The idea that good intentions are worth something, in and of themselves, is fallacious to say the least. Perhaps they deserve additional credit or consideration, but in truth, good intentions are rarely rewarded — or even appreciated for that matter. Sage Francis, it can be assumed, set out to make an album of inherent value, a serious, probing, philosophical album, confrontational but kind-hearted. Li(f)e, the result of this earnest approach, isn’t quite the unqualified success. Its sincerity is certainly noble, but often distracting in execution. There’s much to admire in Francis’ humanist purview; the issue is not his convictions, but his expression of them. The frequently leaden lyrics would be forgivable of a man half his age, but at 32, the lack of subtlety can be infuriating.
Which is a shame, frankly, because Li(f)e has much to offer. Despite the risks involved in stylistic synthesis, the winning mixture of hip-hop and Americana comes off as effortless, rather than forced or fey. On Li(f)e’s strongest songs, the Rhode Island rapper matches his delivery to the unconventional instrumentation, displaying a willingness to eschew rigidity and adapt his vocals to the music, rather than the reverse. This apparent lack of vanity earns Francis more goodwill than his simplistic ideology; it also helps keep Li(f)e from becoming monotonous for most of its duration.
Li(f)e’s better songs transcend their clunkier moments. “Three Sheets To the Wind” feels authentically defiant, though its central refrain (“We ain’t never gonna not live forever”) is repeated too much to leave any impression other than of its nonsensicality. “Little Houdini,” the album’s subtly psychedelic opener, is a decent piece of creative nonfiction, undermined by its unconvincing chorus. Much of the credit for Li(f)e’s successful elements should go to Francis’ well-chosen collaborators (including, but not limited to former Grandaddy frontman Jason Lytle, French composer Yann Tiersen, and the dearly-departed Mark Linkous), but the production, handled by Brian Deck, deserves special mention. Li(f)e, even at its weakest, feels like a cohesive project, one that has been exhaustively planned and impeccably performed.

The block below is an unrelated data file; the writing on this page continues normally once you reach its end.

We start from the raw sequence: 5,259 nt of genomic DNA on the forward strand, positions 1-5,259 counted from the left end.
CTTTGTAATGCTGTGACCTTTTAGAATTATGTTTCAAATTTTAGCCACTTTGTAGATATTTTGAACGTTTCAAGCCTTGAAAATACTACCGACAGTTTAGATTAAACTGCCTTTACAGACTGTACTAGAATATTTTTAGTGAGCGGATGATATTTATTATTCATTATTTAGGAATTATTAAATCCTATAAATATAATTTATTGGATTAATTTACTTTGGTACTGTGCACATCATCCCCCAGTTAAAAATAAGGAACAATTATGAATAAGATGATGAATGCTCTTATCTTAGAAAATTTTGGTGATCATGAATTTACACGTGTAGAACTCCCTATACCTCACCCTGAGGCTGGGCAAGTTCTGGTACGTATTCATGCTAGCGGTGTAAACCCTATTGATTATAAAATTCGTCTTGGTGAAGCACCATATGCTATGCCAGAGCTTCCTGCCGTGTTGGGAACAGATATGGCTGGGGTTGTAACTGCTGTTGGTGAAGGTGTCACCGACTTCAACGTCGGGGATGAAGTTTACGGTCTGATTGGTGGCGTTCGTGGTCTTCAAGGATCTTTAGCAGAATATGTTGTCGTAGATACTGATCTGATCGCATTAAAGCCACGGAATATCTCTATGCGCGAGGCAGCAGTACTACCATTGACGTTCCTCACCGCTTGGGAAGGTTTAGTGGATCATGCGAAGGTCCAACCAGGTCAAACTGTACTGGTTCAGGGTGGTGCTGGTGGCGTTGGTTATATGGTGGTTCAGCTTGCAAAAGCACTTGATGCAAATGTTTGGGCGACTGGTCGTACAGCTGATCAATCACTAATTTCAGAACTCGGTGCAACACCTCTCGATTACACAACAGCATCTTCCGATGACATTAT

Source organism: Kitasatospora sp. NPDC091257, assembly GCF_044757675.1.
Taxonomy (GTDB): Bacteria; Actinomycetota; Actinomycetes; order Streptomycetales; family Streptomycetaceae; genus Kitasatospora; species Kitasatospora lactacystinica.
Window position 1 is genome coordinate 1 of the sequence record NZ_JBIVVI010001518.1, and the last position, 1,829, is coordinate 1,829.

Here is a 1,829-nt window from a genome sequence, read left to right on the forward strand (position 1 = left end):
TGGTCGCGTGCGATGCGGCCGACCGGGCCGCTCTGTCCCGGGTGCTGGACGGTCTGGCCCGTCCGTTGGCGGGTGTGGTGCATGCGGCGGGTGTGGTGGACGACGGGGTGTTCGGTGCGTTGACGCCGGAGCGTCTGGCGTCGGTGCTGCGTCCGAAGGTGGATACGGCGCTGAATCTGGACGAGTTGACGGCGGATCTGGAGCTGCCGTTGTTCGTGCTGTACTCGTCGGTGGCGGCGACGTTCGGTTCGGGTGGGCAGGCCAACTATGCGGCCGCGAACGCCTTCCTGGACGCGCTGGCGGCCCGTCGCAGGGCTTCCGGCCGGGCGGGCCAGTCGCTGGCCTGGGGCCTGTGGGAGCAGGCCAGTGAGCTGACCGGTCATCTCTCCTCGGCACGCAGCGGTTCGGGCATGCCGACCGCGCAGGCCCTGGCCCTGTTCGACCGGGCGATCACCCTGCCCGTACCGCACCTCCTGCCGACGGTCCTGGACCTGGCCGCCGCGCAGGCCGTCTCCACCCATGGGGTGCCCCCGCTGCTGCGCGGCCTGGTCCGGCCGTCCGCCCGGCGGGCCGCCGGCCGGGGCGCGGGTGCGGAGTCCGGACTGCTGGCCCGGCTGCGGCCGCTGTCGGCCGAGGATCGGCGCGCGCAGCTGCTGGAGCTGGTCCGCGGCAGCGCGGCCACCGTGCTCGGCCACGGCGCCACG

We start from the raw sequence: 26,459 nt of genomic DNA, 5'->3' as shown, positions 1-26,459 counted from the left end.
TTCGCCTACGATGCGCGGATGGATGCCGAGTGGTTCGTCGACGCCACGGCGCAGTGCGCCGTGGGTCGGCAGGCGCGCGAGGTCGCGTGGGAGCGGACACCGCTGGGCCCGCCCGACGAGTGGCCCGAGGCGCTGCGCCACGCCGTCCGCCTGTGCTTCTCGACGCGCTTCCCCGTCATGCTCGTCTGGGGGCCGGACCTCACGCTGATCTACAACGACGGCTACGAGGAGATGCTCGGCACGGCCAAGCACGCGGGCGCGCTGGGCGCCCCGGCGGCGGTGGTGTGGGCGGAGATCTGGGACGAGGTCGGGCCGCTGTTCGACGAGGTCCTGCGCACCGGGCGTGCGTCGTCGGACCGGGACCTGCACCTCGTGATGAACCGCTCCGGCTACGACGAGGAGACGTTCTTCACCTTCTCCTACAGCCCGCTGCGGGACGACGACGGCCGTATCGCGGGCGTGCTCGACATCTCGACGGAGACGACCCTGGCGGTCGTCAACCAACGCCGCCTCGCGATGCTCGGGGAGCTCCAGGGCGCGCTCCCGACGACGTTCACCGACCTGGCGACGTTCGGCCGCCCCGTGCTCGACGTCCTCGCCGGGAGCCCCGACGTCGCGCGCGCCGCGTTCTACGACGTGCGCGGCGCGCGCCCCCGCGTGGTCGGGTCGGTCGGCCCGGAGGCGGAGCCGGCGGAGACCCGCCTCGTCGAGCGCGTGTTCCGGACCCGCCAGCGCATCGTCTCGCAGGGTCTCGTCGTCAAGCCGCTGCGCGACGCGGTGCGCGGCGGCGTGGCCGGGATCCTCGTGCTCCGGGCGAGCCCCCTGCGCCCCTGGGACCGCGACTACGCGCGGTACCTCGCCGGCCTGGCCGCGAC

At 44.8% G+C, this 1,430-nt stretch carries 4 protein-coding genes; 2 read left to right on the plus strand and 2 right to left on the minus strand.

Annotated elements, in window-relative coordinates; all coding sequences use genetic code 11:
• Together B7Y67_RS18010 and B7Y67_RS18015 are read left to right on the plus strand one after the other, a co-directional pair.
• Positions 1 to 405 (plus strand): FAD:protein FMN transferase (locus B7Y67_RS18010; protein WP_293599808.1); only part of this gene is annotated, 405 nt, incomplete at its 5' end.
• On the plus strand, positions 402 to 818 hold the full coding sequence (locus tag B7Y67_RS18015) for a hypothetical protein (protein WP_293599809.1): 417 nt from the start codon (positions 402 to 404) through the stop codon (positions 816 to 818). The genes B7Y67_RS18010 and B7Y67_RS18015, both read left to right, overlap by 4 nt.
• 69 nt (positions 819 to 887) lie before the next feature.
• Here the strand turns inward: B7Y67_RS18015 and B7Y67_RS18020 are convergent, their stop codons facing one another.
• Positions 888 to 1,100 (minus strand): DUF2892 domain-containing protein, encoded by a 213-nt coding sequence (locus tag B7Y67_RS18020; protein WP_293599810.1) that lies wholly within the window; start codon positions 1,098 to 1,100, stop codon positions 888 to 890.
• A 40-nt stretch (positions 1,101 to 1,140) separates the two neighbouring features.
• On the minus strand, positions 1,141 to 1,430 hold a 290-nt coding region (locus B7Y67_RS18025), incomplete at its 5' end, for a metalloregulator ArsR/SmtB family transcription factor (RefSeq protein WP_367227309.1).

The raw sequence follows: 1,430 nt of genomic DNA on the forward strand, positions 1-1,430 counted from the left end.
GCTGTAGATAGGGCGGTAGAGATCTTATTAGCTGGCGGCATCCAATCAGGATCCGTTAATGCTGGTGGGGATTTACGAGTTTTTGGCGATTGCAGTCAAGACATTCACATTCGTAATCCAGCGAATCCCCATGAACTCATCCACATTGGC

Sometimes the lyrical simplicity works in Li(f)e’s favor, lending the album a sing-songy, child-friendly quality, not unlike that present in the work of folk singers like Woody Guthrie and Pete Seeger. At least in terms of profundity, “I Was Zero” doesn’t amount to much, but its buoyant mood disguises most of Francis’ profane sentiments. Emphasis on “most”; there’s little excuse for off-putting — and unnecessary, considering the context — references to “ripping at [his] dick like a tourniquet.” This tendency toward the melodramatic is Francis’ most glaring lyrical weakness, second only to the incoherence of his grandstanding. The polemical approach — signaled by the Shepard Fairey cover art — is tolerable, but the moral muddle is less so, such as on “The Baby Stays,” a track that feels out of place on a proudly humanist album such as this. Also, the gleefully anti-hegemonic “London Bridges” strives for provocation, but fails to offer any lucid political insights.
It’s hard to measure the balance of Li(f)e’s strengths and flaws. Francis, through his jumbled and labored lyrics, does himself a disservice throughout, almost in spite of his strong vocal work. His good intentions are largely undone by the occasional ideological confusion. The enjoyment offered by the instrumentation is unmitigated, however, which ultimately makes Li(f)e something of a positive-sum venture. Perhaps an unintended and unwanted resonance, Francis confirms that one thing is certain: Li(f)e is messy.